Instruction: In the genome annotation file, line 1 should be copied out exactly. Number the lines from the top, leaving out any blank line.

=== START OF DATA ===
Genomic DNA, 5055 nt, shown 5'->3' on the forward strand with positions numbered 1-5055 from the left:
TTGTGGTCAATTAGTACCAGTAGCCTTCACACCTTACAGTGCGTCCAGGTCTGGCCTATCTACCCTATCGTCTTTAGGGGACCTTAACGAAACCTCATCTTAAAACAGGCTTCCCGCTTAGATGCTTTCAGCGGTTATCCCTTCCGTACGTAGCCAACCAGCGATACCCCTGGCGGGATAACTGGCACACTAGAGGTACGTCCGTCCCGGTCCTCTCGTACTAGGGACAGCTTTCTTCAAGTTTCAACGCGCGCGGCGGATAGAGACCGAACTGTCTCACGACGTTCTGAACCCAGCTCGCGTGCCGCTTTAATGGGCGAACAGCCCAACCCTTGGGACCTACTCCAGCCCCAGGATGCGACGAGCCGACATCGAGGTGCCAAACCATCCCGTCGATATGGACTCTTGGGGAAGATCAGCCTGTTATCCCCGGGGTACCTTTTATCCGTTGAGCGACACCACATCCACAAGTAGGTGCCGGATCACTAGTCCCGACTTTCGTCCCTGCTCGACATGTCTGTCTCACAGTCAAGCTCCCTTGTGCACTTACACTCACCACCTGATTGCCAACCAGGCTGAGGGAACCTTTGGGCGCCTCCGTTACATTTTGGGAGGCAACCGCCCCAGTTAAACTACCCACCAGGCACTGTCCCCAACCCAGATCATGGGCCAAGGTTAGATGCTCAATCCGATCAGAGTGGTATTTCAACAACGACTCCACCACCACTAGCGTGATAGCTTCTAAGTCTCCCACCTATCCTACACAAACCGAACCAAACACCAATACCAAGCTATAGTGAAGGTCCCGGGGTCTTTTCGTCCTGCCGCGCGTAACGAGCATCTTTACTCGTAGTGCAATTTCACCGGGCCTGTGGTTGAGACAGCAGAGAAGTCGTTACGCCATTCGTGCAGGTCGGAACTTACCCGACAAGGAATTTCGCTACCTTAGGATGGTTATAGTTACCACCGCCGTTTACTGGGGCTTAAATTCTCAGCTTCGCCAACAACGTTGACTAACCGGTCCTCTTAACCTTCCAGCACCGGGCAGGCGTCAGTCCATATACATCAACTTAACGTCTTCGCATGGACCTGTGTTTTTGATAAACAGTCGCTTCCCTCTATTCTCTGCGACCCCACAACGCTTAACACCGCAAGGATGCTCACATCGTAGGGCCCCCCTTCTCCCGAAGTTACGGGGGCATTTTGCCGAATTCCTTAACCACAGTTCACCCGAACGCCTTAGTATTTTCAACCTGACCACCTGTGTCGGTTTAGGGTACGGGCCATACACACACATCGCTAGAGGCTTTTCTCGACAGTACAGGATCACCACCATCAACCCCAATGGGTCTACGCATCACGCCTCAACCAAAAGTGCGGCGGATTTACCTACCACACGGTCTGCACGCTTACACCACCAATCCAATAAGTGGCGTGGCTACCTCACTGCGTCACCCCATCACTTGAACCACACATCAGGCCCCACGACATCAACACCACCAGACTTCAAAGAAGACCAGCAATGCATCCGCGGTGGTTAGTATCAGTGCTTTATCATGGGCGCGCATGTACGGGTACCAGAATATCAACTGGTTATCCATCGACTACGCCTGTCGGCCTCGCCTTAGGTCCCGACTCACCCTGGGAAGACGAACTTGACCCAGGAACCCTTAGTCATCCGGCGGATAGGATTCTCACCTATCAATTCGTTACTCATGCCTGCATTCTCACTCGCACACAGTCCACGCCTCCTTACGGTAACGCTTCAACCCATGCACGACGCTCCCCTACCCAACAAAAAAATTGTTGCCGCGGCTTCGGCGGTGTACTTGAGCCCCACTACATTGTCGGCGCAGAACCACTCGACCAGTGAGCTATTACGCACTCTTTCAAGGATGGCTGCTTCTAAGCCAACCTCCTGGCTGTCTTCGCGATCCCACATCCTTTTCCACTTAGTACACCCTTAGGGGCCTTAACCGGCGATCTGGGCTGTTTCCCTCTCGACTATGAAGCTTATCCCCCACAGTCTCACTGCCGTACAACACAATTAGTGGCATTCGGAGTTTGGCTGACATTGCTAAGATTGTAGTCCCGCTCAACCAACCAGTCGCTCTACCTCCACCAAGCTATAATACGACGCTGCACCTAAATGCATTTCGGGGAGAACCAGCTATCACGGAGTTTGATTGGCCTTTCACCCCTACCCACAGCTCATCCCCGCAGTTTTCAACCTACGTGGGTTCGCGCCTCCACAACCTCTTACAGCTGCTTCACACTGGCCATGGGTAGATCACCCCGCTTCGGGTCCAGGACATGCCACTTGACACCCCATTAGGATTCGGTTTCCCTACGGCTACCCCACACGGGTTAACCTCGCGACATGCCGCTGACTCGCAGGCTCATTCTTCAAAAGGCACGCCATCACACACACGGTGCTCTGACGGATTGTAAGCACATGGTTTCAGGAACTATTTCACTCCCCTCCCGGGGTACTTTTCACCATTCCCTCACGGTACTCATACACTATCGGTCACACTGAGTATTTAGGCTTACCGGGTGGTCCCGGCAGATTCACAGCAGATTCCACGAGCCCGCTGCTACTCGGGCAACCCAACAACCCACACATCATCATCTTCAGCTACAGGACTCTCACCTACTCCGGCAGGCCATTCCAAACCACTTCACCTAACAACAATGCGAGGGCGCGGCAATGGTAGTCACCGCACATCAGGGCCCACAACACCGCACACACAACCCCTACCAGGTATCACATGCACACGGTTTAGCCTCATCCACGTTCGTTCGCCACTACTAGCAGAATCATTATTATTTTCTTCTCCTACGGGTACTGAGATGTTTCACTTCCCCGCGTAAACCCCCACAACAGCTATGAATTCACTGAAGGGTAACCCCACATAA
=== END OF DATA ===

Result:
Genomic DNA, 5055 nt, shown 5'->3' on the forward strand with positions numbered 1-5055 from the left: